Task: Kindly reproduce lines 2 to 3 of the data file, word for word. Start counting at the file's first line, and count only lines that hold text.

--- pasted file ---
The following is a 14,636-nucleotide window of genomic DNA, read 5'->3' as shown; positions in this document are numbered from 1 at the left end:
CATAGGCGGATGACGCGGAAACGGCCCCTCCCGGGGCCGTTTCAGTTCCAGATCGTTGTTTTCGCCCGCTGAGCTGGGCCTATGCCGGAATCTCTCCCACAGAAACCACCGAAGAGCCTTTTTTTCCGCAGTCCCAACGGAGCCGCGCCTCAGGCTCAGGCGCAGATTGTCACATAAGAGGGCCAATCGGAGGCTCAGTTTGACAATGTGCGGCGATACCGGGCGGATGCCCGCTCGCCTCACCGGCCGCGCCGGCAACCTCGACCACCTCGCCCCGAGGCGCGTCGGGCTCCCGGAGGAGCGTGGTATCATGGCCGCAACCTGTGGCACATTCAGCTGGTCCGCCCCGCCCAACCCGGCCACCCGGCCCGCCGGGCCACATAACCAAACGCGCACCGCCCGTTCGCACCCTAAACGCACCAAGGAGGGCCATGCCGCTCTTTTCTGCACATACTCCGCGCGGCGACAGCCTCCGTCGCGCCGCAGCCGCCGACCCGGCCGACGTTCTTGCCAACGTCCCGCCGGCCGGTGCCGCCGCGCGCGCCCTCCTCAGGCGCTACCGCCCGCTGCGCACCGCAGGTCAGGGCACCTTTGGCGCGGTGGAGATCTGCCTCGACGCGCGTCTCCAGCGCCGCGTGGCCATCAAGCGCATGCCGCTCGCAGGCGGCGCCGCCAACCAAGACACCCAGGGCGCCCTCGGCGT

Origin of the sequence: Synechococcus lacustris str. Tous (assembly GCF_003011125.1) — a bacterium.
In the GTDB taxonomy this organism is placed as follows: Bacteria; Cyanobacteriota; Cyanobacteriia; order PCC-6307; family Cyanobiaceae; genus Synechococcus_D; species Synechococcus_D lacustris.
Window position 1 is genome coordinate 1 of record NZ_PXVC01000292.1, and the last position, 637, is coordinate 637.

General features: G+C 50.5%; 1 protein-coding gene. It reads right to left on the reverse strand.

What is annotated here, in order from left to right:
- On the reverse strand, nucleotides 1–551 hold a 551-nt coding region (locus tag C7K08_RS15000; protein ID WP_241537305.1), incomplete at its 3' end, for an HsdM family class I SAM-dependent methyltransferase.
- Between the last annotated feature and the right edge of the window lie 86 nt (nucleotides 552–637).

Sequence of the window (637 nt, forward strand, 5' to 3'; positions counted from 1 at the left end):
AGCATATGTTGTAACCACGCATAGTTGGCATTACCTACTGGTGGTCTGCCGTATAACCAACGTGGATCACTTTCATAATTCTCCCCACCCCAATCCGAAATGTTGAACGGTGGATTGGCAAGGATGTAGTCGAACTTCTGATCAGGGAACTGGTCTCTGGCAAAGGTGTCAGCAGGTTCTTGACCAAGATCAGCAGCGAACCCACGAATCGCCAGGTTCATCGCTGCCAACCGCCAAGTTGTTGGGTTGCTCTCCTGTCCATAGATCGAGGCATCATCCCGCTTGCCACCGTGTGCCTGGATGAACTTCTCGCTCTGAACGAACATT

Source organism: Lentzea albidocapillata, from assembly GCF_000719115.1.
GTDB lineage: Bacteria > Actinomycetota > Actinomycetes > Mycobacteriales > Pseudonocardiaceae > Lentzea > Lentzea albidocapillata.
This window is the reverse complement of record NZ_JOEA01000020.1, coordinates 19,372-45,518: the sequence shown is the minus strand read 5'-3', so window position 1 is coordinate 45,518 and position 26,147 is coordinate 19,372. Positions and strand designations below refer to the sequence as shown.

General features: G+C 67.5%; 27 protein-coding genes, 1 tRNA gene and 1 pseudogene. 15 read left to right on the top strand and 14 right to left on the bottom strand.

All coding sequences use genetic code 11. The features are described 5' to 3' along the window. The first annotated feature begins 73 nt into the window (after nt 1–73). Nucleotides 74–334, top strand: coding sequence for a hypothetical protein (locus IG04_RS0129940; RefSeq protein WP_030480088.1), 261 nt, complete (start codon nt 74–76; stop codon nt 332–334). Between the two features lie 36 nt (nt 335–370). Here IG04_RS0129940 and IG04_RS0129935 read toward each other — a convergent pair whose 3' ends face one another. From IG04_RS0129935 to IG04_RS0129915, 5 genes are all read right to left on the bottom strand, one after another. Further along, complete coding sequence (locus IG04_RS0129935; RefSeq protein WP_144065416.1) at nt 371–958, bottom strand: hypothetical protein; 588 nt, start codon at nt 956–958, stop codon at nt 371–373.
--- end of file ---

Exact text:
CATAGGCGGATGACGCGGAAACGGCCCCTCCCGGGGCCGTTTCAGTTCCAGATCGTTGTTTTCGCCCGCTGAGCTGGGCCTATGCCGGAATCTCTCCCACAGAAACCACCGAAGAGCCTTTTTTTCCGCAGTCCCAACGGAGCCGCGCCTCAGGCTCAGGCGCAGATTGTCACATAAGAGGGCCAATCGGAGGCTCAGTTTGACAATGTGCGGCGATACCGGGCGGATGCCCGCTCGCCTCACCGGCCGCGCCGGCAACCTCGACCACCTCGCCCCGAGGCGCGTCGGGCTCCCGGAGGAGCGTGGTATCATGGCCGCAACCTGTGGCACATTCAGCTGGTCCGCCCCGCCCAACCCGGCCACCCGGCCCGCCGGGCCACATAACCAAACGCGCACCGCCCGTTCGCACCCTAAACGCACCAAGGAGGGCCATGCCGCTCTTTTCTGCACATACTCCGCGCGGCGACAGCCTCCGTCGCGCCGCAGCCGCCGACCCGGCCGACGTTCTTGCCAACGTCCCGCCGGCCGGTGCCGCCGCGCGCGCCCTCCTCAGGCGCTACCGCCCGCTGCGCACCGCAGGTCAGGGCACCTTTGGCGCGGTGGAGATCTGCCTCGACGCGCGTCTCCAGCGCCGCGTGGCCATCAAGCGCATGCCGCTCGCAGGCGGCGCCGCCAACCAAGACACCCAGGGCGCCCTCGGCGT

Origin of the sequence: Synechococcus lacustris str. Tous (assembly GCF_003011125.1) — a bacterium.